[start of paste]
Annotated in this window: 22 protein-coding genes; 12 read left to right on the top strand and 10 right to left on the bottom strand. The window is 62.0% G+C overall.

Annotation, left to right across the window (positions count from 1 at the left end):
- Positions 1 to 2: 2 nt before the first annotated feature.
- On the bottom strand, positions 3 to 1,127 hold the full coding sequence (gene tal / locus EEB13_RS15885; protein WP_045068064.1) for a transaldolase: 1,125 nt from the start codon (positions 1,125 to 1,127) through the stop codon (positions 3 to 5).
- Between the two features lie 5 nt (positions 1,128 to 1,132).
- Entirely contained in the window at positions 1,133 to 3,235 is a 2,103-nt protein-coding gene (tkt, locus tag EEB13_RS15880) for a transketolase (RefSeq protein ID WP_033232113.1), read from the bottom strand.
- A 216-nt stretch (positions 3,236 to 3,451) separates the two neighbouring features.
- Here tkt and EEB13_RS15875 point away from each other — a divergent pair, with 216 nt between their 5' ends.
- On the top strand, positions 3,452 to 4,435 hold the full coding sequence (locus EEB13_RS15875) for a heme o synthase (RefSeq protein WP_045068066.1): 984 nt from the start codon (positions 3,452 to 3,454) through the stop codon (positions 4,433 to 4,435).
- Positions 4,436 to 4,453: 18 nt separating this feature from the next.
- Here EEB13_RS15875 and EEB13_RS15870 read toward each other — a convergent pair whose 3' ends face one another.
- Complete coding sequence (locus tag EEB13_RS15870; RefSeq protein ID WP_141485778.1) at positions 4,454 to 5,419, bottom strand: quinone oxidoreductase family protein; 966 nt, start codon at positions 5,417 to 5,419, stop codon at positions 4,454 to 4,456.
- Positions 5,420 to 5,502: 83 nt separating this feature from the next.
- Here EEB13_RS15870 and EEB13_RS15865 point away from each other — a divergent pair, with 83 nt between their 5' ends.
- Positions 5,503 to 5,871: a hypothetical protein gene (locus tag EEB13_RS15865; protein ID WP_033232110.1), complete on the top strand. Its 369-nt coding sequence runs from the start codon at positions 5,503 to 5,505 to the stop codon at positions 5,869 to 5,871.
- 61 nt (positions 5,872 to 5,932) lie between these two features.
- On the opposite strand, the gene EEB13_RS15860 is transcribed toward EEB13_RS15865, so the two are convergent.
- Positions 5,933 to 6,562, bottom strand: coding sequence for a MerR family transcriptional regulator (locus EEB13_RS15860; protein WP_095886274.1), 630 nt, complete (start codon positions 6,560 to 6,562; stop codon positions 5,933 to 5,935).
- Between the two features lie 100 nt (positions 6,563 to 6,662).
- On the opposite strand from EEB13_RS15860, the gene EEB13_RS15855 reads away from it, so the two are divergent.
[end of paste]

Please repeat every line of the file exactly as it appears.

Annotated in this window: 22 protein-coding genes; 12 read left to right on the top strand and 10 right to left on the bottom strand. The window is 62.0% G+C overall.

Annotation, left to right across the window (positions count from 1 at the left end):
- Positions 1 to 2: 2 nt before the first annotated feature.
- On the bottom strand, positions 3 to 1,127 hold the full coding sequence (gene tal / locus EEB13_RS15885; protein WP_045068064.1) for a transaldolase: 1,125 nt from the start codon (positions 1,125 to 1,127) through the stop codon (positions 3 to 5).
- Between the two features lie 5 nt (positions 1,128 to 1,132).
- Entirely contained in the window at positions 1,133 to 3,235 is a 2,103-nt protein-coding gene (tkt, locus tag EEB13_RS15880) for a transketolase (RefSeq protein ID WP_033232113.1), read from the bottom strand.
- A 216-nt stretch (positions 3,236 to 3,451) separates the two neighbouring features.
- Here tkt and EEB13_RS15875 point away from each other — a divergent pair, with 216 nt between their 5' ends.
- On the top strand, positions 3,452 to 4,435 hold the full coding sequence (locus EEB13_RS15875) for a heme o synthase (RefSeq protein WP_045068066.1): 984 nt from the start codon (positions 3,452 to 3,454) through the stop codon (positions 4,433 to 4,435).
- Positions 4,436 to 4,453: 18 nt separating this feature from the next.
- Here EEB13_RS15875 and EEB13_RS15870 read toward each other — a convergent pair whose 3' ends face one another.
- Complete coding sequence (locus tag EEB13_RS15870; RefSeq protein ID WP_141485778.1) at positions 4,454 to 5,419, bottom strand: quinone oxidoreductase family protein; 966 nt, start codon at positions 5,417 to 5,419, stop codon at positions 4,454 to 4,456.
- Positions 5,420 to 5,502: 83 nt separating this feature from the next.
- Here EEB13_RS15870 and EEB13_RS15865 point away from each other — a divergent pair, with 83 nt between their 5' ends.
- Positions 5,503 to 5,871: a hypothetical protein gene (locus tag EEB13_RS15865; protein ID WP_033232110.1), complete on the top strand. Its 369-nt coding sequence runs from the start codon at positions 5,503 to 5,505 to the stop codon at positions 5,869 to 5,871.
- 61 nt (positions 5,872 to 5,932) lie between these two features.
- On the opposite strand, the gene EEB13_RS15860 is transcribed toward EEB13_RS15865, so the two are convergent.
- Positions 5,933 to 6,562, bottom strand: coding sequence for a MerR family transcriptional regulator (locus EEB13_RS15860; protein WP_095886274.1), 630 nt, complete (start codon positions 6,560 to 6,562; stop codon positions 5,933 to 5,935).
- Between the two features lie 100 nt (positions 6,563 to 6,662).
- On the opposite strand from EEB13_RS15860, the gene EEB13_RS15855 reads away from it, so the two are divergent.